“The Union Christmas Dinner”

December 31, 1864

Thomas Nast

“The Union Christmas Dinner”

Analogies, Bible; Civil War, Conclusion; Civil War, Reconstruction; Holidays, Christmas; Reconstruction; Symbols, Columbia; Wars, American Civil War; Women, Symbolic;

Davis, Jefferson; Grant, Ulysses S.; Lee, Robert E.; Lincoln, Abraham;

American South;

No caption.

As the Union military advanced across the South in December 1864, making Confederate defeat seem to be only a matter of time, artist Thomas Nast drew a holiday illustration betokening mercy for the vanquished and sectional reconciliation for the nation.  Under the Christmas proclamation of “Peace on Earth and Good Will Toward Men,” President Abraham Lincoln is the gracious host who generously welcomes the Confederates—President Jefferson Davis, General Robert E. Lee, and state governors—in from the cold, and gestures for them to return to their rightful seats at the sumptuous feast of the states.  Seated at the table are the governors of the Union states, and on the wall behind them appear portraits of leading Union generals. 

Framing the main banquet scene are four circular insets conveying the message that if the Confederacy will lay down its arms, surrender unconditionally, and be contrite, then the Union will be merciful and joyously welcome them back into the fold.  Viewing them clockwise from the upper-left, the symbolic figure of Victory, backed by the American Eagle, offers the olive branch of peace to a submissive Confederate soldier; the forgiving father from the biblical parable embraces his wayward son, whose sorrow for his past rebellion prompts the father to honor his son with a celebratory dinner; under the tattered American flag, the ordinary soldiers of the Union and Confederacy reunite happily as friends and brothers after the Confederate arms and battle standards have been laid on the ground; and, General Robert E. Lee, the Confederate commander, bows respectfully and offers his sword in unconditional surrender to General Ulysses S. Grant, the commander of the Union troops.  In the lower-center is a scene from a holiday table at which a Northern family drinks a toast to the Union servicemen.

The images of the illustration advocate firm commitment to the Union military policy demanding unconditional surrender of the Confederacy, and envision sectional reconciliation within the Christmas spirit of mercy and peace.  More subtly, but just as importantly, the artist is supporting the Reconstruction policy of President Lincoln, who had been contesting with Congress for a year over the content and control of reintegrating the seceded states back into the Union.  Written under the figure of Lincoln is a quote from the president’s recent annual message to Congress on December 6, 1864, which refers to his Reconstruction program: “The door has been for a full year open to all.”  The sketch was probably almost completed by the time of Lincoln’s address, with the quote added after the artist read the presidential message in the next day’s newspaper.  On December 12, Nast was allowed to meet briefly with Lincoln, although a record of their discussion does not exist.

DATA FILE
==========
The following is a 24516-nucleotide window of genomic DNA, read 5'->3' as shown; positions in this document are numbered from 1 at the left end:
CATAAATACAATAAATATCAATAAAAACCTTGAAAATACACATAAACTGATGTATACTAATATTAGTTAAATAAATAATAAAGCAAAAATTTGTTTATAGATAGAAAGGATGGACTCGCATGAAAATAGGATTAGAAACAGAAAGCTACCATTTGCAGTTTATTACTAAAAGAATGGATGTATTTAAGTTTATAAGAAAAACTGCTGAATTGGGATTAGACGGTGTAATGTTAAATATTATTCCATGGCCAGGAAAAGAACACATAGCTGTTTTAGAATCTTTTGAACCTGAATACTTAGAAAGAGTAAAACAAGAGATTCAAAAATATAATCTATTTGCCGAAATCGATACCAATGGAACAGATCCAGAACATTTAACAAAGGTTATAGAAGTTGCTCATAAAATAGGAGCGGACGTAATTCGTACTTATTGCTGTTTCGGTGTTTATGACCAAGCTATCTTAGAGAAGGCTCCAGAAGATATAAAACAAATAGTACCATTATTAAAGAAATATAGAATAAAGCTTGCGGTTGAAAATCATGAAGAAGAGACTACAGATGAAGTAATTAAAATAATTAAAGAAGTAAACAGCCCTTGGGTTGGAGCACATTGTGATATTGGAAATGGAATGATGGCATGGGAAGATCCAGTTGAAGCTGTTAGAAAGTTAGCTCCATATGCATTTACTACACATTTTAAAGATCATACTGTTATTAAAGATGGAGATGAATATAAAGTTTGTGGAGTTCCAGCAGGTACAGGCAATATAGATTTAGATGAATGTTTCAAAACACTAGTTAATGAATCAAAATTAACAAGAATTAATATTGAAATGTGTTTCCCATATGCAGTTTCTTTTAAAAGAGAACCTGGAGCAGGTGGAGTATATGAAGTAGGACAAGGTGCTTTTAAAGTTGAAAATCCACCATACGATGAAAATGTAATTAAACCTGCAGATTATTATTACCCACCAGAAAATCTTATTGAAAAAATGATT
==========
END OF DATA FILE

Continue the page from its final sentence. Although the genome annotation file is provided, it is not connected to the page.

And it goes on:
During the Civil War, President Lincoln’s foremost task was to ensure military victory over the Confederacy, but he also began to consider the process for Reconstruction, or how to reintegrate the seceded states back into the political Union.  He assumed that his executive powers under the Constitution - primarily as commander in chief and secondarily through the presidential pardoning power - gave him the authority to establish Reconstruction policy with little Congressional assistance or interference.  He did admit, however, that Congress had ultimate authority to approve a presidential Reconstruction plan because Congress had the constitutional power to seat or not seat representatives elected from the states (senators and congressmen).  In formulating his Reconstruction policy, Lincoln realized the plan should not undermine Union military policy, and that it would need to appeal to Southern Unionists as well as to the diverse views of the Northern population.  Thus, there were strategic and political limitations, in addition to the constitutional ones, upon presidential Reconstruction policy.